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Phedre Overture

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Jules Massenet

Jules Massenet (arr. Lucien Cailliet)


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General Info

Year: 1873 / 1965
Duration: c. 10:20
Difficulty: VI (see Ratings for explanation)
Original Medium: Orchestra
Publisher: Sam Fox
Cost: Score and Parts – Out of print.


Instrumentation

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Errata

None discovered thus far.


Program Notes

The overture to Phèdre one of Massenet’s early works, having been written in 1876 [other sources say 1873], is very dramatic, and in its material closely follows the story as told by Racine in his tragedy of Phèdre, daughter of the Cretan King Minos, who becomes the wife of Theseus. In the unconventional manner of the mythological personage she next becomes enamored of Hippolytus, son of Theseus, but without any encouragement on the part of the former. Thereupon the crafty Phèdre makes Theseus jealous of his own son, and the father commits him to the vengeance of Neptune, who terrifies his horses with a sea monster while driving in his chariot. He is killed, but the skillful Aesculapius restores him to life, and Diana conveys him to Italy, where he lives happily ever after, under the protection of the charming nymph Egeria. The story, as will be observed, gives ample material for dramatic treatment.

The overture opens with a massive, gloomy introduction, leading up to an impassioned theme for clarinet, suggesting Phèdre’s lament over her unrequited passion. After a counter-theme for oboe, the opening theme is heard again and leads to another impassioned outburst as Hippolytus is about departing. The violins in unison follow with Phèdre’s declaration of love for Hippolytus, after which occur the storm and an impetuous outburst describing Neptune’s wrath. This thematic material is worked up, and the overture closes with the sombre, impressive theme which opened it.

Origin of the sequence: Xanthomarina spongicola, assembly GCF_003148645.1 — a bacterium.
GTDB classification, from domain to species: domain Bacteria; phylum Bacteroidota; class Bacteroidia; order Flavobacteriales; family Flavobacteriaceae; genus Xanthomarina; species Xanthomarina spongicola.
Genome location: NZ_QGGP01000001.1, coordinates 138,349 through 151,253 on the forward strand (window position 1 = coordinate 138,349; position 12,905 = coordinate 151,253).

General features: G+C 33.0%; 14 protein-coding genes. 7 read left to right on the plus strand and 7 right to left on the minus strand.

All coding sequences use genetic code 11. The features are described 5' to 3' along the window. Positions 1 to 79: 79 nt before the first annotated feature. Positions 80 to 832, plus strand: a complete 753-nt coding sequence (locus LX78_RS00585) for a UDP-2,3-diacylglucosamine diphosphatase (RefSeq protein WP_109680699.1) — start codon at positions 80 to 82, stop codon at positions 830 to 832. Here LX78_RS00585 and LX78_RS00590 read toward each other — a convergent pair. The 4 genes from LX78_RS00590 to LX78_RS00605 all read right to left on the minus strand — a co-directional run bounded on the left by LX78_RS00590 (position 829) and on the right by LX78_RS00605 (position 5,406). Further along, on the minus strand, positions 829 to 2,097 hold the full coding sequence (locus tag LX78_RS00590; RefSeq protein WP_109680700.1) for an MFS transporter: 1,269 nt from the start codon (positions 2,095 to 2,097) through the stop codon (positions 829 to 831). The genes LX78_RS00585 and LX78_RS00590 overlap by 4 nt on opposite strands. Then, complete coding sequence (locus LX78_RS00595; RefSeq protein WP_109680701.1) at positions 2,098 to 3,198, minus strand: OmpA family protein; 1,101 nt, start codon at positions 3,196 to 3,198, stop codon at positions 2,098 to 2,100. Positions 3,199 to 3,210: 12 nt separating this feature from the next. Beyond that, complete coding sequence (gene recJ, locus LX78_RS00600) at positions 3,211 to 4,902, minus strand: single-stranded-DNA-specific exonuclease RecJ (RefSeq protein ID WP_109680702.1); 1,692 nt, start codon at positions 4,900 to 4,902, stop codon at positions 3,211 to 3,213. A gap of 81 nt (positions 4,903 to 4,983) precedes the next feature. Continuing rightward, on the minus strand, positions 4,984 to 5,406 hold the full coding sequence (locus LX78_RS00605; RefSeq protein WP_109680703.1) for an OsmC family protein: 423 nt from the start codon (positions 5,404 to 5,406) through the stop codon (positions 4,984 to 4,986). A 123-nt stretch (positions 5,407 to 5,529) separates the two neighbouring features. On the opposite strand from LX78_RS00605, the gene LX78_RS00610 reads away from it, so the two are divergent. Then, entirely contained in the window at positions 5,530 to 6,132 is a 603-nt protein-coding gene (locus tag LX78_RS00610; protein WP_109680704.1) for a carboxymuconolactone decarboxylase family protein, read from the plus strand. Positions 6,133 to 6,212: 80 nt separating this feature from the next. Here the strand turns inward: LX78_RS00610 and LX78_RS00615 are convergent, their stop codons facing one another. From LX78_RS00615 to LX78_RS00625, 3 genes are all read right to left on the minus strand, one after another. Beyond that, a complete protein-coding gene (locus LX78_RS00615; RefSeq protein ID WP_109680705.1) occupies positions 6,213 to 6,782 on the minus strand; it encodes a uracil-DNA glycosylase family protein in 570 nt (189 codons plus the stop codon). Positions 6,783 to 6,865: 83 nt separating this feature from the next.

- Program Note from Music with Ease


In 1873, Jules Massenet turned to Racine’s Phèdre as the inspiration for a piece he was composing to fulfill a commission from the conductor and impresario Jules-Étienne Pasdeloup. The Phèdre Overture, which seeks to capture the grandeur and stark tragedy of Racine’s drama, opens with a stern summons that recurs as a motto throughout the work. A sad, lyrical melody depicts the longing of Phaedra before the summons theme returns to close the introduction. The main body of the work is launched by a breathless mutation of the summons motive. Following a climax, the complementary theme, distinguished by a languid turn figure, provides contrast. The playing out of these two subjects occupies the rest of the overture, which is once interrupted for a reminiscence of the theme of Phaedra’s longing.

- Program Note by Dr. Richard E. Rodda for the Peninsula Music Festival, August 6, 2016


Media

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State Ratings

  • Alabama: Class AA
  • Louisiana: V
  • Tennessee: VI


Performances

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  • Greenbrier High School (Evans, Ga.) Wind Ensemble (Brian M. Toney, conductor) - 13 April 2022


Works for Winds by This Composer


Resources